20. To see God and not the Self that sees is only to see a projection of the mind. It is said that God is seen by him alone who sees the Self; but one who has lost the ego and seen the Self is none other than God.
21. When scriptures speak of ‘seeing the Self’ and ‘seeing God’, what is the truth they mean? How to see the Self? As the Self is one without a second, it is impossible to see it. How to see God? To see Him is to be consumed by Him.
22. Without turning inwards and merging in the Lord – it is His light that shines within the mind and lends it all its light – how can we know the Light of lights with the borrowed light of the mind?
23. The body says not it is ‘I’. And no one says, “In sleep there is no ‘I’.” When ‘I’ arises all (other) things arise. Whence this ‘I’ arises, search with a keen mind.
24. The body which is matter says not ‘I’. Eternal Awareness rises not nor sets. Betwixt the two, bound by the body, rises the thought of ‘I’. This is the knot of matter and Awareness. This is bondage, jiva, subtle body, ego. This is samsara, this is the mind.
25. Holding a form it rises; holding a form it stays; holding and feeding on a form it thrives. Leaving one form, it takes hold of another. When sought, it takes to flight. Such is the ego-ghost with no form of its own.
26. When the ego rises all things rise with it. When the ego is not, there is nothing else. Since the ego thus is everything, to question ‘What is this thing?’ is the extinction of all things.
27. ‘That’ we are, when ‘I’ has not arisen. Without searching whence the ‘I’ arises, how to attain the self-extinction where no ‘I’ arises? Without attaining self-extinction, how to stay in one’s true state where the Self is ‘That’?
28. Controlling speech and breath, and diving deep within oneself – like one who, to find a thing that has fallen into water, dives deep down – one must seek out the source whence the aspiring ego springs.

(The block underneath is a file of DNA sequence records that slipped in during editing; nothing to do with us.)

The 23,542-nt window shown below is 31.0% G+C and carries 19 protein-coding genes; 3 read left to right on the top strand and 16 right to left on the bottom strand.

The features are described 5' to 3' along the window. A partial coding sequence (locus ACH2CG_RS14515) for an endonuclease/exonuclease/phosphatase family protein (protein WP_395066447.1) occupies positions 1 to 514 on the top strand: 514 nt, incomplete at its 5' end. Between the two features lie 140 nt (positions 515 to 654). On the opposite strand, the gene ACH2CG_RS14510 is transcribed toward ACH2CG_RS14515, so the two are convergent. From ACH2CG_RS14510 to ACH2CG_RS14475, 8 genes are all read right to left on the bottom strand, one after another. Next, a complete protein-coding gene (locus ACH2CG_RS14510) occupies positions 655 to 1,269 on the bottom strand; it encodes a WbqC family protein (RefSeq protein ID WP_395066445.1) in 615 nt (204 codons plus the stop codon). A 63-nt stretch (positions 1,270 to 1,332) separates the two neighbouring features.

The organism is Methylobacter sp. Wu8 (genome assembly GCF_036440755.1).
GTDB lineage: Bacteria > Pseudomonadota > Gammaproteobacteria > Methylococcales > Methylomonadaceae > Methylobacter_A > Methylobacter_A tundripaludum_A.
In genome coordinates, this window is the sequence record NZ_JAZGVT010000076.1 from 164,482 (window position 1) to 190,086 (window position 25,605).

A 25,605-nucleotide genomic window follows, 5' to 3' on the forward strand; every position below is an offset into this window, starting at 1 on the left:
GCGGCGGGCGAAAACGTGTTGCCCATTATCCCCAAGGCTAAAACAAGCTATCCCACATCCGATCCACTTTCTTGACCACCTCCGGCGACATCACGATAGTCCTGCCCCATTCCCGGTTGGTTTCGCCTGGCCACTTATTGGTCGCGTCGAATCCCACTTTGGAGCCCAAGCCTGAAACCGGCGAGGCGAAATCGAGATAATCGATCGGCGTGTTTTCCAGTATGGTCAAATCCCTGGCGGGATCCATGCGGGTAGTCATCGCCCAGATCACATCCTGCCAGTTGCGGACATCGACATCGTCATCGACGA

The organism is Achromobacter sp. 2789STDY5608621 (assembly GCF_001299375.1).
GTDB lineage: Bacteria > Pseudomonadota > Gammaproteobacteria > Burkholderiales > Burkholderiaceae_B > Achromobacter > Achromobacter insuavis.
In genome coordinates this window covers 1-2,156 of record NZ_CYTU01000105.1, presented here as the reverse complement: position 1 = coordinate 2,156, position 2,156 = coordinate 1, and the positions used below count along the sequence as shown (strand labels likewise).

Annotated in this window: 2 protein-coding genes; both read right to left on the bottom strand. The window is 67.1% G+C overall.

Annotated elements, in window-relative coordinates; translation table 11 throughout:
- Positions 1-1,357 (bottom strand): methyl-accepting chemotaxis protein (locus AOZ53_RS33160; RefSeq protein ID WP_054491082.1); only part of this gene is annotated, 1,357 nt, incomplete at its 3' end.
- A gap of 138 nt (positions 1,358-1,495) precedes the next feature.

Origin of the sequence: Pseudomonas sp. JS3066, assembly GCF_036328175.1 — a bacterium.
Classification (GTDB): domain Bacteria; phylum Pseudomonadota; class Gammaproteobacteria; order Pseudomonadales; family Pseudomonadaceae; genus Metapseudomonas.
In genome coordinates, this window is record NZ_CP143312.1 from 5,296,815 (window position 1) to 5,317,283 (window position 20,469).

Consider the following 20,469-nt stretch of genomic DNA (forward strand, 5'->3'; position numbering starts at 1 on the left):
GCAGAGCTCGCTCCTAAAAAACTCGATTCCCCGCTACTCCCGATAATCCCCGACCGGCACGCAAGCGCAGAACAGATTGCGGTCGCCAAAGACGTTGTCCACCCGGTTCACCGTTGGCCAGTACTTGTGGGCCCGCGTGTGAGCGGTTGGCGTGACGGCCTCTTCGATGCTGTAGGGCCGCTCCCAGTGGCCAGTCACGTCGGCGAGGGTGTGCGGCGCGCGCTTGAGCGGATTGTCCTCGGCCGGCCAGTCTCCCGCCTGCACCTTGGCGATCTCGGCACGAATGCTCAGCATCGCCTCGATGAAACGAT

29. Cease all talk of ‘I’ and search with inward diving mind whence the thought of ‘I’ springs up. This is the way of wisdom. To think, instead, ‘I am not this, but That I am,’ is helpful in the search, but it is not the search itself.
30. When the mind turns inward seeking ‘Who am I?’ and merges in the Heart, then the ‘I’ hangs down his head in shame and the One ‘I’ appears as Itself. Though it appears as ‘I-I’, it is not the ego. It is Reality, Perfection, the Substance of the Self.
31. For him who is the Bliss of Self arising from extinction of the ego, what is there to do? He knows nothing other than this Self. How to conceive the nature of his state?
32. When the Vedas have declared, ‘Thou art That’ – not to seek and find the nature of the Self and abide in It, but to think ‘I am That, not This’ is want of strength. Because, That abides forever as the Self.
33. To say ‘I do not know myself’ or ‘I have known myself’ is cause for laughter. What? Are there two selves, one to be known by the other? There is but One, the Truth of the experience of all.
34. The natural and true Reality forever resides in the Heart of all. Not to realise It there and stay in It but to quarrel ‘It is’, ‘It is not’, ‘It has form’, ‘It has not form’, ‘It is one’, ‘It is two’, ‘It is neither’, this is the mischief of maya.
35. To discern and abide in the ever-present Reality is true attainment. All other attainments are like powers enjoyed in a dream. When the sleeper wakes, are they real? Those who stay in the state of Truth, having cast off the unreal – will they ever be deluded?
36. If we think we are the body, then to tell ourselves, ‘No, I am That’, is helpful to abide as That. Yet – since ever we abide as That – why should we always think, ‘I am That?’ Does one ever think, ‘I am a man’?